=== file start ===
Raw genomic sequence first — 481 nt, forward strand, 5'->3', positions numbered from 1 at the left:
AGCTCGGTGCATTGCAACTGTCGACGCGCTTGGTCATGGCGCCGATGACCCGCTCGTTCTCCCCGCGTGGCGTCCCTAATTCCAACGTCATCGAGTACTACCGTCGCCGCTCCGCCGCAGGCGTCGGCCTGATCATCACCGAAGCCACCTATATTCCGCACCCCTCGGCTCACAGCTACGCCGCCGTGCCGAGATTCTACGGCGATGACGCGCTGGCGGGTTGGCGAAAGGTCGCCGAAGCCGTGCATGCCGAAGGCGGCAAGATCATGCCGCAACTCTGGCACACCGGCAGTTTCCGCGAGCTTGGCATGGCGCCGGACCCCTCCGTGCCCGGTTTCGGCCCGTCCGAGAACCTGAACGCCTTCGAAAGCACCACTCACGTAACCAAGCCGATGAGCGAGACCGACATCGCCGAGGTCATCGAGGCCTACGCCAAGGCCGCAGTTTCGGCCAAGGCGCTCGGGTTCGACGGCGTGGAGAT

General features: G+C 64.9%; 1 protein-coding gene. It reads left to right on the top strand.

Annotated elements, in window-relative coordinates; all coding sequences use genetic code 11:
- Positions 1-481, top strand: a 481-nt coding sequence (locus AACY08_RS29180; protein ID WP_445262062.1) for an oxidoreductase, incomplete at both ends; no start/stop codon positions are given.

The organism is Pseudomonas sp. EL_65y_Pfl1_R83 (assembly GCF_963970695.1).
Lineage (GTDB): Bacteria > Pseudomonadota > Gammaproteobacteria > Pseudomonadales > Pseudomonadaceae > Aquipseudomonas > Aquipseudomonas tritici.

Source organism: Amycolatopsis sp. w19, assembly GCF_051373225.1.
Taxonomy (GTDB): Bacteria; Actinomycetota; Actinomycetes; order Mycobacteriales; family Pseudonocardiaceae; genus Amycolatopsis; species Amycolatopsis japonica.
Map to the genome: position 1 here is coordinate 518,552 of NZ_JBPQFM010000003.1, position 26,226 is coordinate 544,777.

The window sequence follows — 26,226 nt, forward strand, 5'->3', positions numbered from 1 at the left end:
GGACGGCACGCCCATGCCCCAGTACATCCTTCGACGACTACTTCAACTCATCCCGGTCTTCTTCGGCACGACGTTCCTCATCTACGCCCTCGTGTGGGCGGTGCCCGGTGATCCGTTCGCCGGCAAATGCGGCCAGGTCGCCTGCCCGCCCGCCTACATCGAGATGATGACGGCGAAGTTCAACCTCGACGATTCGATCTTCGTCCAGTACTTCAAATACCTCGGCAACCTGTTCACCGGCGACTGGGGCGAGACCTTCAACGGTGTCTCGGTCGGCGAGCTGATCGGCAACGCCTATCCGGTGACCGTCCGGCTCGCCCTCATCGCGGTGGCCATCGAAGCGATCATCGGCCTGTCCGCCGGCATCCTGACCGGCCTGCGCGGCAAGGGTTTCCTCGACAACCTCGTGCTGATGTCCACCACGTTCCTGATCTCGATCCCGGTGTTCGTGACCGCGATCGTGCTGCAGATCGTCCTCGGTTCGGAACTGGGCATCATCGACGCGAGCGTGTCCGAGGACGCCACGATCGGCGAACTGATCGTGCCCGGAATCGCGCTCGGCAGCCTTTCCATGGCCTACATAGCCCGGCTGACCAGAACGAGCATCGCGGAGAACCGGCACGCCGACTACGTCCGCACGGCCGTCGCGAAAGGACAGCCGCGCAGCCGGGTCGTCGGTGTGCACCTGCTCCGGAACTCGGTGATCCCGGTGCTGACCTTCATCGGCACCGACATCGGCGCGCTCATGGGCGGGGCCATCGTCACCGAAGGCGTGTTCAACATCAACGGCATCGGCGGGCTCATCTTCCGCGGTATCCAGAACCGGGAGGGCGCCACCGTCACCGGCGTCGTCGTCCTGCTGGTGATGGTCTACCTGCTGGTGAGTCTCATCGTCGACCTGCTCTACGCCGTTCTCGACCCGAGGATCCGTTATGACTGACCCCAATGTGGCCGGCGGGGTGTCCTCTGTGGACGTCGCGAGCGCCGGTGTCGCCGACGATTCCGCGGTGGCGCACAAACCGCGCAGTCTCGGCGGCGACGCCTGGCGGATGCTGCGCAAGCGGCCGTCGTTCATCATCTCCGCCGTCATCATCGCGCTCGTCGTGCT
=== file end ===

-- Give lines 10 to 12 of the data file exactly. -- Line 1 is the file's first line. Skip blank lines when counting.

Map to the genome: position 1 here is coordinate 518,552 of NZ_JBPQFM010000003.1, position 26,226 is coordinate 544,777.

The window sequence follows — 26,226 nt, forward strand, 5'->3', positions numbered from 1 at the left end:
GGACGGCACGCCCATGCCCCAGTACATCCTTCGACGACTACTTCAACTCATCCCGGTCTTCTTCGGCACGACGTTCCTCATCTACGCCCTCGTGTGGGCGGTGCCCGGTGATCCGTTCGCCGGCAAATGCGGCCAGGTCGCCTGCCCGCCCGCCTACATCGAGATGATGACGGCGAAGTTCAACCTCGACGATTCGATCTTCGTCCAGTACTTCAAATACCTCGGCAACCTGTTCACCGGCGACTGGGGCGAGACCTTCAACGGTGTCTCGGTCGGCGAGCTGATCGGCAACGCCTATCCGGTGACCGTCCGGCTCGCCCTCATCGCGGTGGCCATCGAAGCGATCATCGGCCTGTCCGCCGGCATCCTGACCGGCCTGCGCGGCAAGGGTTTCCTCGACAACCTCGTGCTGATGTCCACCACGTTCCTGATCTCGATCCCGGTGTTCGTGACCGCGATCGTGCTGCAGATCGTCCTCGGTTCGGAACTGGGCATCATCGACGCGAGCGTGTCCGAGGACGCCACGATCGGCGAACTGATCGTGCCCGGAATCGCGCTCGGCAGCCTTTCCATGGCCTACATAGCCCGGCTGACCAGAACGAGCATCGCGGAGAACCGGCACGCCGACTACGTCCGCACGGCCGTCGCGAAAGGACAGCCGCGCAGCCGGGTCGTCGGTGTGCACCTGCTCCGGAACTCGGTGATCCCGGTGCTGACCTTCATCGGCACCGACATCGGCGCGCTCATGGGCGGGGCCATCGTCACCGAAGGCGTGTTCAACATCAACGGCATCGGCGGGCTCATCTTCCGCGGTATCCAGAACCGGGAGGGCGCCACCGTCACCGGCGTCGTCGTCCTGCTGGTGATGGTCTACCTGCTGGTGAGTCTCATCGTCGACCTGCTCTACGCCGTTCTCGACCCGAGGATCCGTTATGACTGACCCCAATGTGGCCGGCGGGGTGTCCTCTGTGGACGTCGCGAGCGCCGGTGTCGCCGACGATTCCGCGGTGGCGCACAAACCGCGCAGTCTCGGCGGCGACGCCTGGCGGATGCTGCGCAAGCGGCCGTCGTTCATCATCTCCGCCGTCATCATCGCGCTCGTCGTGCT